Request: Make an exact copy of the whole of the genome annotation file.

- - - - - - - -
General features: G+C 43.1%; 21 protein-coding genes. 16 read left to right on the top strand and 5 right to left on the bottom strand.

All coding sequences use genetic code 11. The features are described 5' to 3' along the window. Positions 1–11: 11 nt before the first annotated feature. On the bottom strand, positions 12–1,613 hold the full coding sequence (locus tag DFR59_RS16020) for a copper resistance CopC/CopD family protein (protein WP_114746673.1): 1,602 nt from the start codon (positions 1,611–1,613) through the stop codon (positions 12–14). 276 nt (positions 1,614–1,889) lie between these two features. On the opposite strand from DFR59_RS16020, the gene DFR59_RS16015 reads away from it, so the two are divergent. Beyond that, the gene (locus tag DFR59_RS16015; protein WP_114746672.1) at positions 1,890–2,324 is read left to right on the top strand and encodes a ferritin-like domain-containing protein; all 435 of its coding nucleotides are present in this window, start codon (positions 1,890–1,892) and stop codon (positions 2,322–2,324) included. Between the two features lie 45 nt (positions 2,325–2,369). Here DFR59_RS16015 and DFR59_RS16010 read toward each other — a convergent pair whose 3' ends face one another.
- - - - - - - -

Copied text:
General features: G+C 43.1%; 21 protein-coding genes. 16 read left to right on the top strand and 5 right to left on the bottom strand.

All coding sequences use genetic code 11. The features are described 5' to 3' along the window. Positions 1–11: 11 nt before the first annotated feature. On the bottom strand, positions 12–1,613 hold the full coding sequence (locus tag DFR59_RS16020) for a copper resistance CopC/CopD family protein (protein WP_114746673.1): 1,602 nt from the start codon (positions 1,611–1,613) through the stop codon (positions 12–14). 276 nt (positions 1,614–1,889) lie between these two features. On the opposite strand from DFR59_RS16020, the gene DFR59_RS16015 reads away from it, so the two are divergent. Beyond that, the gene (locus tag DFR59_RS16015; protein WP_114746672.1) at positions 1,890–2,324 is read left to right on the top strand and encodes a ferritin-like domain-containing protein; all 435 of its coding nucleotides are present in this window, start codon (positions 1,890–1,892) and stop codon (positions 2,322–2,324) included. Between the two features lie 45 nt (positions 2,325–2,369). Here DFR59_RS16015 and DFR59_RS16010 read toward each other — a convergent pair whose 3' ends face one another.